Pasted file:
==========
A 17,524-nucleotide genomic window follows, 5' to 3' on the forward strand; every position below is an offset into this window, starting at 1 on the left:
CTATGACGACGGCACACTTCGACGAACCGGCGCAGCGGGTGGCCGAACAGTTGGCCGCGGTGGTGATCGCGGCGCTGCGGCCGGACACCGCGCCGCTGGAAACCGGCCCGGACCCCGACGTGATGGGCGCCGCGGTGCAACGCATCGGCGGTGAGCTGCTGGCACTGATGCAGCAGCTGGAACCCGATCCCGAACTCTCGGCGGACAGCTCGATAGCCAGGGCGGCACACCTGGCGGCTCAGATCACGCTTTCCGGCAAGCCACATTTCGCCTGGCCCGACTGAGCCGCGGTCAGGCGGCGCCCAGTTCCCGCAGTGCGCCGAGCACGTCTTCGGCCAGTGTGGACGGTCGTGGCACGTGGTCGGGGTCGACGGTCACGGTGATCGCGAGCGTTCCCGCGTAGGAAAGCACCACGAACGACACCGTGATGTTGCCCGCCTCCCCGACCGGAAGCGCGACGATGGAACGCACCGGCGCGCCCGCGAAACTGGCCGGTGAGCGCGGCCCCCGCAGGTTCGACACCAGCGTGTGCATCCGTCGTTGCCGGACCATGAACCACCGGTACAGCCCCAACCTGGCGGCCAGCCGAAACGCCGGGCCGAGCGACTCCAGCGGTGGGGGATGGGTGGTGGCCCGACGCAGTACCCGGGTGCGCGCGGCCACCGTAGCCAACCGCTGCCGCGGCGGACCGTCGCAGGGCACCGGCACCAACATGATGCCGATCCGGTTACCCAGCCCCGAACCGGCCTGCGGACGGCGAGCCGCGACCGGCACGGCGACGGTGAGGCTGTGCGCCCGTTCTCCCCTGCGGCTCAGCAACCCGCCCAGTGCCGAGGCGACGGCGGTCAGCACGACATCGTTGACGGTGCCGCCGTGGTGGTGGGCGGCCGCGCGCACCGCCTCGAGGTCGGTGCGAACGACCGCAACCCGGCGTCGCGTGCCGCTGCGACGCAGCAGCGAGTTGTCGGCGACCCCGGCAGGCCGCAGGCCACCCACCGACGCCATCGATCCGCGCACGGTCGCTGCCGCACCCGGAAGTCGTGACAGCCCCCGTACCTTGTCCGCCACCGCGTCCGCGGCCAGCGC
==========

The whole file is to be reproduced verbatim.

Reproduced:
A 17,524-nucleotide genomic window follows, 5' to 3' on the forward strand; every position below is an offset into this window, starting at 1 on the left:
CTATGACGACGGCACACTTCGACGAACCGGCGCAGCGGGTGGCCGAACAGTTGGCCGCGGTGGTGATCGCGGCGCTGCGGCCGGACACCGCGCCGCTGGAAACCGGCCCGGACCCCGACGTGATGGGCGCCGCGGTGCAACGCATCGGCGGTGAGCTGCTGGCACTGATGCAGCAGCTGGAACCCGATCCCGAACTCTCGGCGGACAGCTCGATAGCCAGGGCGGCACACCTGGCGGCTCAGATCACGCTTTCCGGCAAGCCACATTTCGCCTGGCCCGACTGAGCCGCGGTCAGGCGGCGCCCAGTTCCCGCAGTGCGCCGAGCACGTCTTCGGCCAGTGTGGACGGTCGTGGCACGTGGTCGGGGTCGACGGTCACGGTGATCGCGAGCGTTCCCGCGTAGGAAAGCACCACGAACGACACCGTGATGTTGCCCGCCTCCCCGACCGGAAGCGCGACGATGGAACGCACCGGCGCGCCCGCGAAACTGGCCGGTGAGCGCGGCCCCCGCAGGTTCGACACCAGCGTGTGCATCCGTCGTTGCCGGACCATGAACCACCGGTACAGCCCCAACCTGGCGGCCAGCCGAAACGCCGGGCCGAGCGACTCCAGCGGTGGGGGATGGGTGGTGGCCCGACGCAGTACCCGGGTGCGCGCGGCCACCGTAGCCAACCGCTGCCGCGGCGGACCGTCGCAGGGCACCGGCACCAACATGATGCCGATCCGGTTACCCAGCCCCGAACCGGCCTGCGGACGGCGAGCCGCGACCGGCACGGCGACGGTGAGGCTGTGCGCCCGTTCTCCCCTGCGGCTCAGCAACCCGCCCAGTGCCGAGGCGACGGCGGTCAGCACGACATCGTTGACGGTGCCGCCGTGGTGGTGGGCGGCCGCGCGCACCGCCTCGAGGTCGGTGCGAACGACCGCAACCCGGCGTCGCGTGCCGCTGCGACGCAGCAGCGAGTTGTCGGCGACCCCGGCAGGCCGCAGGCCACCCACCGACGCCATCGATCCGCGCACGGTCGCTGCCGCACCCGGAAGTCGTGACAGCCCCCGTACCTTGTCCGCCACCGCGTCCGCGGCCAGCGC